At the last position report, Kingfisher-Foncia (Gautier/MacArthur) was holding a marginal lead of 17 miles over neighbouring rival Groupama

At the last position report, Kingfisher-Foncia (Gautier/MacArthur) was holding a marginal lead of 17 miles over neighbouring rival Groupama (Cammas/Ravussin). In the monohull fleet, convergence causes tactics & positions to change, notably SME-Négocéane moving into 3rd place over Casto-Darty-But… Last but not least , One Dream One Mission eat into the middle of the Open 60 fleet.

A breathable gap of 74 miles behind Kingfisher-Foncia, Fujifilm (L. Peyron/Le Mignon) is neck and neck for 3rd place with Belgacom (Nélias/Desjoyeaux). Those nearer the rum line in the East are still seeing large rain-carrying cumulo-nimbus, which continue to disturb their descent to the Ascension islands, looming large on their horizon by the end of tomorrow.

On the other hand, 6th placed Banque Populaire (Roucayrol/Parlier) is notably farthest to the West, in Belgacom’s wake, but scorching along at 20 knots. Along with Bonduelle (Le Cam/Caraes), both are hoping for the leaders now to make an error from fatigue, or for some technical failure to fall upon their boat first. Such effects after 3,000 miles of non-stop, ocean racing are unfortunately only too likely. During these upwind conditions, the trimarans will suffer from the accompanying chop of the seas, which will again test the durability of the hulls. Belgacom was the first to cross the Equator, and it was the first time for skipper Jean-Luc Nélias as well. They took 9 days and approx. 22 hours.

Negotiating the Cape Verde Islands produced losses and gains for the monohull skippers over the last 24 hours, and in the rankings SME-Négocéane (Sanso/Dumont) has slipped ahead of Casto-Darty-BUT (Moloney/Turner) by 4 miles. Even if it’s a fast track downwind in the NE Trades to the Doldrums from there, the regrouping of the fleet has changed tactics for some.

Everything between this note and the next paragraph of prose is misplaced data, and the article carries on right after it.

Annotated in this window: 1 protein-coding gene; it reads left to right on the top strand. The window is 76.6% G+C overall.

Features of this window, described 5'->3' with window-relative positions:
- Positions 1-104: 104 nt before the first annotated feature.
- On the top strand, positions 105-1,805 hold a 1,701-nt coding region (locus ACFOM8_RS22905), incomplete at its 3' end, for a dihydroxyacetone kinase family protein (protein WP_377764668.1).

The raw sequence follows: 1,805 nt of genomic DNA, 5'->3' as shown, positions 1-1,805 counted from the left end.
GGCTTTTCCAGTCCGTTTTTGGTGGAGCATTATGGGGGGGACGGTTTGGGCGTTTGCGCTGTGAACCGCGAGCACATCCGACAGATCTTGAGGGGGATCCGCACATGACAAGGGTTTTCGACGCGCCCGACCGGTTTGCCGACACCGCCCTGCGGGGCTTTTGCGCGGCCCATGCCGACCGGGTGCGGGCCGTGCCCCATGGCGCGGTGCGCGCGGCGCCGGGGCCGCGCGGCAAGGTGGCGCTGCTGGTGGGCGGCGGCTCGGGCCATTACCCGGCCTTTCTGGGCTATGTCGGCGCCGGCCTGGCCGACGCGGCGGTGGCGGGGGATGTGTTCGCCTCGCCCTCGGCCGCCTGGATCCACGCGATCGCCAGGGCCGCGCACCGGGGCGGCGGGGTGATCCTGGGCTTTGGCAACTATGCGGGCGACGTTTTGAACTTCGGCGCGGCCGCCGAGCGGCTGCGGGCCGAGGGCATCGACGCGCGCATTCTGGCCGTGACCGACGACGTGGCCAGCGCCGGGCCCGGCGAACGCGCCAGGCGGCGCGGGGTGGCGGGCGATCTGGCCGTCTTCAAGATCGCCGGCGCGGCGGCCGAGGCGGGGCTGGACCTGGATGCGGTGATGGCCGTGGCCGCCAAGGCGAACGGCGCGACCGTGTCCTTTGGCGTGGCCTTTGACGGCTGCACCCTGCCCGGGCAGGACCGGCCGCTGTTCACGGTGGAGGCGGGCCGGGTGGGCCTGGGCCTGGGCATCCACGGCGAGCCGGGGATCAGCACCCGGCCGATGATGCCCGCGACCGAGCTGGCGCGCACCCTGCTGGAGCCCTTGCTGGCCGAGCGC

Sill Plein Fruit (Jourdain/Le Cleac’h) holds a solid lead of 90 miles over (Gallay/De Pavant), but veering in from the East are the Italians on Fila (Laurent/Rufini), who are rethinking their moves. “Either we follow the pack and end up filing into 4th or 5th place, or we try something to end up on the podium, or worse, at the back,” declared skipper Bruno Laurent.

The skippers themselves analyse every mile won or lost at the two hourly pollings, and have to re-motivate themselves to push harder each time. Australian skipper Nick Moloney (Casto-Darty-But) voiced the concerns of all. “The fleet is converging, it’s pretty stressful; we were hoping to sail our own race and attack Sill, but now we’re having to cover the others and that takes our focus off the lead.”

The effects of fatigue and boat wear & tear is also starting to show as Ecover (Golding/Hutchinson) reported that their genoa fell twice, first due to a snapped halyard, secondly because exhaustion failed one of them to remember a safety turn on the winch. “But we still believe we have a ‘joker’ in the pack to play, as we could hike a left and cross and Casto, they have more downwind sailing to do” ended Hutchinson. Nothing seems to bring down the boys on leading Open 50 One Dream One Mission (Bennett/Larsen), who have been debated their next tactics with router Lee Bruce as they eat into the middle of the Open 60 fleet. “Should we gybe to the West or keep a Southerly route? We’ve decided, but it’ll be a risky move?come back tomorrow!”